Super-light ’n’ sexy specs / testing
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README.markdown

Speck

This is a super-light library that attempts to enable a “literate” form of code-testing. This library is a part of a suite of tools intended to be used together; alongside its brethren, it allows for “literate” specifications that look something like this:

Speck.new Dog do
  some_breed = Dog::Shetland
  
  Dog.new.check          { it.breed == Dog::Labrador }
  Dog.new(a_breed).check { it.breed == a_breed }
  
  Speck.new Dog.class_method :bark do
    a_dog = Dog.new
    a_dog.bark.check { |rv| rv == 'arf' }
  end
end

Ideas, feature requests, and bugs can be reported on the GitHub issue tracker:

http://github.com/elliottcable/Speck/issues

Philosophy

If you'll pay attention to the above example, you'll notice we do things a little differently around here. The conventions that Speck is designed to enable include:

  • first and foremost, we want the specification to be source-code, that is, we want it to read like any Ruby code anywhere else. Our ‘checks’ (called assertions in other environments) simply boil down to a target and a block to execute against that target. This is intended to be very idiomatic Ruby-style code.
  • secondary to the former, we also like it when the checks themselves read a bit like an English sentence. For example, Slack (see below) uses the it library to make the blocks look a little more readable in the usual case.
    • this is especially powerful, because Spark extracts the source-code responsible for each check, and hilights it based on the execution of that check. Thus, specification code itself is self- documenting output for your test suite.
  • related to that, we tend to abstract the specifics of each check into variables, named in such a way as to express the generic form of that specific element. If we're testing that a dog takes a breed, but not which breed it takes, we place a relevant breed into some_breed. Similarly, we might put an arbitrary numeric argument into a variable named some_number instead of using the developer standards of 42 or 1337. If, however, we were testing specific functionality related to handling of the magic number 2, as opposed to 1 or 3, then we'd write the 2 directly into the check-line.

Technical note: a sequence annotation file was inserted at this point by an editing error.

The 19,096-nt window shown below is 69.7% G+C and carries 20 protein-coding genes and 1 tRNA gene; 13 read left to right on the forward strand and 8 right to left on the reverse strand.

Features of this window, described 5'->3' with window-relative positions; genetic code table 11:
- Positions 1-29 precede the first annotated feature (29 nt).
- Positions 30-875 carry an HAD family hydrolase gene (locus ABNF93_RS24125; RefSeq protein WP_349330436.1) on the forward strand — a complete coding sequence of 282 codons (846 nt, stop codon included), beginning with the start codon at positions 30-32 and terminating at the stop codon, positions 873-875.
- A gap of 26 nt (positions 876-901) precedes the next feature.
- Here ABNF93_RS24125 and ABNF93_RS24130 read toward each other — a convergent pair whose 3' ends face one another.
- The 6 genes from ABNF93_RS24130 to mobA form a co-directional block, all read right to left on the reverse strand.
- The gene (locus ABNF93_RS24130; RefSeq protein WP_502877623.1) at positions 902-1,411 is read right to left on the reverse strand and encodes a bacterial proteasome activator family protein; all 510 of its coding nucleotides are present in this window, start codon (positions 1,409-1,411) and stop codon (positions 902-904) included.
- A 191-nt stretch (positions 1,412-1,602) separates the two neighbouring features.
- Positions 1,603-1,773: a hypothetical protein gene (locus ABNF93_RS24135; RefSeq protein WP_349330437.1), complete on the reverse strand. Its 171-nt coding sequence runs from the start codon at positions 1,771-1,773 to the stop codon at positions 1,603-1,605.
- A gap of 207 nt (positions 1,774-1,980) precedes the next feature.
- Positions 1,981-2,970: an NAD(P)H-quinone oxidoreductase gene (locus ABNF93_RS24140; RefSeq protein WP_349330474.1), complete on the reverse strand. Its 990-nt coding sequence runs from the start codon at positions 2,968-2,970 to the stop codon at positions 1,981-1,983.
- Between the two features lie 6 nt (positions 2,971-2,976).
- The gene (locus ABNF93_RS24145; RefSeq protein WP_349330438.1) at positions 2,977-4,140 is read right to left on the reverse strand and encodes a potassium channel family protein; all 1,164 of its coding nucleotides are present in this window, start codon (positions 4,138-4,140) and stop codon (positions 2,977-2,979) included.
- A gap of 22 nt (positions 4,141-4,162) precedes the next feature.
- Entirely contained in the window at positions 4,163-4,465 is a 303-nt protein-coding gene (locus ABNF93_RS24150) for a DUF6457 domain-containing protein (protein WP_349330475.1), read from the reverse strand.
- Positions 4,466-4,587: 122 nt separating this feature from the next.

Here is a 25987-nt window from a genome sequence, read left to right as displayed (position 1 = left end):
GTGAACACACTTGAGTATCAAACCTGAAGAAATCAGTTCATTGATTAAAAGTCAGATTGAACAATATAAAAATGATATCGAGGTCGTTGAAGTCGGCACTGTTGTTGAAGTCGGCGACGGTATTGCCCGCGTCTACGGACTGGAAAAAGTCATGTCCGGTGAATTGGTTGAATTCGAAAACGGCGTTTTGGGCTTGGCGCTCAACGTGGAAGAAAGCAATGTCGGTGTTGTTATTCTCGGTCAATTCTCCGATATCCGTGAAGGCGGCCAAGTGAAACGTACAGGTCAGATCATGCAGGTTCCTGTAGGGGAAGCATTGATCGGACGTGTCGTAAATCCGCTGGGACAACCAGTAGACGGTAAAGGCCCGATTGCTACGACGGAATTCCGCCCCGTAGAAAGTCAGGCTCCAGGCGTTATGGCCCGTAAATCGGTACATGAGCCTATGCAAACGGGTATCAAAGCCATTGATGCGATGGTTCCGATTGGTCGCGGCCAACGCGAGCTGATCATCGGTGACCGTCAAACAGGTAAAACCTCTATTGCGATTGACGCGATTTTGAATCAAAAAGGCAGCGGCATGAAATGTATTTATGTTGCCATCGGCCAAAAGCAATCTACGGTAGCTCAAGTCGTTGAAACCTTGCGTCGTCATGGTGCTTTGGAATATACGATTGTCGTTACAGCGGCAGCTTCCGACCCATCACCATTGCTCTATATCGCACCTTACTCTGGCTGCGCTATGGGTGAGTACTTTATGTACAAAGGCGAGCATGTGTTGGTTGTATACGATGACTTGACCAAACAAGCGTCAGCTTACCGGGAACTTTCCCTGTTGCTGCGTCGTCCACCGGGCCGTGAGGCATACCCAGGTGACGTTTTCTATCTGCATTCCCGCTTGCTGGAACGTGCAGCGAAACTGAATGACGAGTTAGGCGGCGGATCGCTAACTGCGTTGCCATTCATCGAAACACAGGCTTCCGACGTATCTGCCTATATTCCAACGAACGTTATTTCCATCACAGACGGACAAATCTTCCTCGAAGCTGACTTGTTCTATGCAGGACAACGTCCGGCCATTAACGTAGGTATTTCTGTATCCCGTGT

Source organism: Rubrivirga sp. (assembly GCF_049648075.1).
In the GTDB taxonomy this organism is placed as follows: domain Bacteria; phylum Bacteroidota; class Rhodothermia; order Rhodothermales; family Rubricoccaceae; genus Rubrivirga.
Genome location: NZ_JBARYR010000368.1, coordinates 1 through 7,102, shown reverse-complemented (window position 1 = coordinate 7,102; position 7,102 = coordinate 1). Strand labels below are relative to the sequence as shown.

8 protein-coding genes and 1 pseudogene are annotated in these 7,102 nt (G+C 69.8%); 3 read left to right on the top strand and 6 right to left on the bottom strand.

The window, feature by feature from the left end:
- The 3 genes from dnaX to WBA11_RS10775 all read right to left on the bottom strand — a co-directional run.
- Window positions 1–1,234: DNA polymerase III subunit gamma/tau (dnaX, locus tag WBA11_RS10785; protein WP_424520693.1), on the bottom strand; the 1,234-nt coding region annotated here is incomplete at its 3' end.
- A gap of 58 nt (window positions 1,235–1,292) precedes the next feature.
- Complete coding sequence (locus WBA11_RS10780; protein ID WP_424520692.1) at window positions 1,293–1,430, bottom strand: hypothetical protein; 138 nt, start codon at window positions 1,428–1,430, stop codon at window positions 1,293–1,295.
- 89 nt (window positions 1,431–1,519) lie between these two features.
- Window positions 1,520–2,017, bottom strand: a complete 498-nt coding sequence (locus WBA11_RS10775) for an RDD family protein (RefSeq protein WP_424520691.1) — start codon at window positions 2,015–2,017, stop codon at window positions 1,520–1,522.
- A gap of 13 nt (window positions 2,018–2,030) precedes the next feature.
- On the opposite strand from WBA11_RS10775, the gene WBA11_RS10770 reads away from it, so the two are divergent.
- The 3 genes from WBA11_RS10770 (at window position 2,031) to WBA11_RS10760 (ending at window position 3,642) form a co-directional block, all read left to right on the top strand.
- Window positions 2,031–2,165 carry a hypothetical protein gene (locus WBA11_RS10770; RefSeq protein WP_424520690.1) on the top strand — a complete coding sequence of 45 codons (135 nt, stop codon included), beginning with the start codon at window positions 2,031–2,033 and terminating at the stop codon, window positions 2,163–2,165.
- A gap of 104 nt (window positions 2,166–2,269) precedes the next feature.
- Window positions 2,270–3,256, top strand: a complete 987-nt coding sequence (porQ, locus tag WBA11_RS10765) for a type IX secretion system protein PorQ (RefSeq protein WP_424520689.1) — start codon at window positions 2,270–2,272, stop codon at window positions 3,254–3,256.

• our specification sections directly include what they're testing, instead of a description thereof in a string. Whether this is an class, an instance method, or something else entirely.

Generally speaking, we try to write code that self-describes what it's testing, instead of writing lots of english sentences in a DSL to redundantly describe the code being tested. (Lookin' at you, RSpec 'n friends.)

Suite

I've intentionally designed Speck to be tiny and modular. Speck itself, here, is three extremely brief files. To do more interesting things, and make specks easier to write, I've provided several “sister libraries” that expand upon what Speck itself does:

  • Slack: Provides convenience methods for creating specks directly from various objects and values, and various other comparators and tools to make writing specks easier.
  • Spark: Provides a Rake task and other tools that beautifully runs your specks.
  • Smock: Provides a “mocking and spying” toolkit, for testing intricate code that you can't easily decouple enough to test in minutae.

In no way are any of these required to use Speck, nor do any of them inter-depend upon eachother. Mix-and-match as you desire. Or, y'know, write your own.

License

This project is licensed very openly for your use, under a variation of the ‘MIT license.’ Details are available in LICENSE.